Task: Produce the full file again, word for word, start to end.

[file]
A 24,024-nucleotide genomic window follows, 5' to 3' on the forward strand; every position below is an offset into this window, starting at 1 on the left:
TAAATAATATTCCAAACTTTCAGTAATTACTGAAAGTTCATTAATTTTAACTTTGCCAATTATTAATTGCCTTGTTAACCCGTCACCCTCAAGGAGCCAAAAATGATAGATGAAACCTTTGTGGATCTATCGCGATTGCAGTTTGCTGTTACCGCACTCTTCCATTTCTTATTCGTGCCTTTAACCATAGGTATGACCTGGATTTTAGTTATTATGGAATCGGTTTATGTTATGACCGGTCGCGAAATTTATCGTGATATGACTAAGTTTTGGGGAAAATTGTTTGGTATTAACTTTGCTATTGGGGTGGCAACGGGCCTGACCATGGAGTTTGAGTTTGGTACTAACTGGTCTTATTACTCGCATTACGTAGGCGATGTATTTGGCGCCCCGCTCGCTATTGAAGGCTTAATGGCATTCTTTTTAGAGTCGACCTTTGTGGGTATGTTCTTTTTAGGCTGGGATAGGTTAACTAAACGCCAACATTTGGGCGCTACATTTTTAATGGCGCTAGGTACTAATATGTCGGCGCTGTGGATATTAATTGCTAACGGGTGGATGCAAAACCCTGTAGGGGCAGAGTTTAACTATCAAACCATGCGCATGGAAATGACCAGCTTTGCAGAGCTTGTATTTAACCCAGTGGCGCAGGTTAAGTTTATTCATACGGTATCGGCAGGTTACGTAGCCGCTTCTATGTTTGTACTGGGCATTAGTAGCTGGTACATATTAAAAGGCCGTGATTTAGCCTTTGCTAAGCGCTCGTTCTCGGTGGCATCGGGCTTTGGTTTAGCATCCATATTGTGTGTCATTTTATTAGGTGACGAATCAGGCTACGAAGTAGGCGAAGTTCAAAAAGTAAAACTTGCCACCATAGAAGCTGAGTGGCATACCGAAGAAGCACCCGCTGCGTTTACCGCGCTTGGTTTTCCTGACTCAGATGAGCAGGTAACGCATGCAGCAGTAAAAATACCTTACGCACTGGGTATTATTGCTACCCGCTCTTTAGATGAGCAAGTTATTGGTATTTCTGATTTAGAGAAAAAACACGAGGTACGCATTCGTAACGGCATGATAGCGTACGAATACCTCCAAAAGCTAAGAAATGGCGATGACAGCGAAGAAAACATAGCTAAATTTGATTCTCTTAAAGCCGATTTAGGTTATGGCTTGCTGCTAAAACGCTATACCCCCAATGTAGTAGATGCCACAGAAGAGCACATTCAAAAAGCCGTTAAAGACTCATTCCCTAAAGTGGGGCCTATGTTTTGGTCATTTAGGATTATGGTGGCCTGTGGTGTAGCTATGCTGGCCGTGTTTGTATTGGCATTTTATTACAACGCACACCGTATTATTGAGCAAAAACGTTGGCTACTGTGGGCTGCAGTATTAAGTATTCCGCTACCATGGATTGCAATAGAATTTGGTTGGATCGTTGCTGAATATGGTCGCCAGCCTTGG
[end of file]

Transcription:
A 24,024-nucleotide genomic window follows, 5' to 3' on the forward strand; every position below is an offset into this window, starting at 1 on the left:
TAAATAATATTCCAAACTTTCAGTAATTACTGAAAGTTCATTAATTTTAACTTTGCCAATTATTAATTGCCTTGTTAACCCGTCACCCTCAAGGAGCCAAAAATGATAGATGAAACCTTTGTGGATCTATCGCGATTGCAGTTTGCTGTTACCGCACTCTTCCATTTCTTATTCGTGCCTTTAACCATAGGTATGACCTGGATTTTAGTTATTATGGAATCGGTTTATGTTATGACCGGTCGCGAAATTTATCGTGATATGACTAAGTTTTGGGGAAAATTGTTTGGTATTAACTTTGCTATTGGGGTGGCAACGGGCCTGACCATGGAGTTTGAGTTTGGTACTAACTGGTCTTATTACTCGCATTACGTAGGCGATGTATTTGGCGCCCCGCTCGCTATTGAAGGCTTAATGGCATTCTTTTTAGAGTCGACCTTTGTGGGTATGTTCTTTTTAGGCTGGGATAGGTTAACTAAACGCCAACATTTGGGCGCTACATTTTTAATGGCGCTAGGTACTAATATGTCGGCGCTGTGGATATTAATTGCTAACGGGTGGATGCAAAACCCTGTAGGGGCAGAGTTTAACTATCAAACCATGCGCATGGAAATGACCAGCTTTGCAGAGCTTGTATTTAACCCAGTGGCGCAGGTTAAGTTTATTCATACGGTATCGGCAGGTTACGTAGCCGCTTCTATGTTTGTACTGGGCATTAGTAGCTGGTACATATTAAAAGGCCGTGATTTAGCCTTTGCTAAGCGCTCGTTCTCGGTGGCATCGGGCTTTGGTTTAGCATCCATATTGTGTGTCATTTTATTAGGTGACGAATCAGGCTACGAAGTAGGCGAAGTTCAAAAAGTAAAACTTGCCACCATAGAAGCTGAGTGGCATACCGAAGAAGCACCCGCTGCGTTTACCGCGCTTGGTTTTCCTGACTCAGATGAGCAGGTAACGCATGCAGCAGTAAAAATACCTTACGCACTGGGTATTATTGCTACCCGCTCTTTAGATGAGCAAGTTATTGGTATTTCTGATTTAGAGAAAAAACACGAGGTACGCATTCGTAACGGCATGATAGCGTACGAATACCTCCAAAAGCTAAGAAATGGCGATGACAGCGAAGAAAACATAGCTAAATTTGATTCTCTTAAAGCCGATTTAGGTTATGGCTTGCTGCTAAAACGCTATACCCCCAATGTAGTAGATGCCACAGAAGAGCACATTCAAAAAGCCGTTAAAGACTCATTCCCTAAAGTGGGGCCTATGTTTTGGTCATTTAGGATTATGGTGGCCTGTGGTGTAGCTATGCTGGCCGTGTTTGTATTGGCATTTTATTACAACGCACACCGTATTATTGAGCAAAAACGTTGGCTACTGTGGGCTGCAGTATTAAGTATTCCGCTACCATGGATTGCAATAGAATTTGGTTGGATCGTTGCTGAATATGGTCGCCAGCCTTGG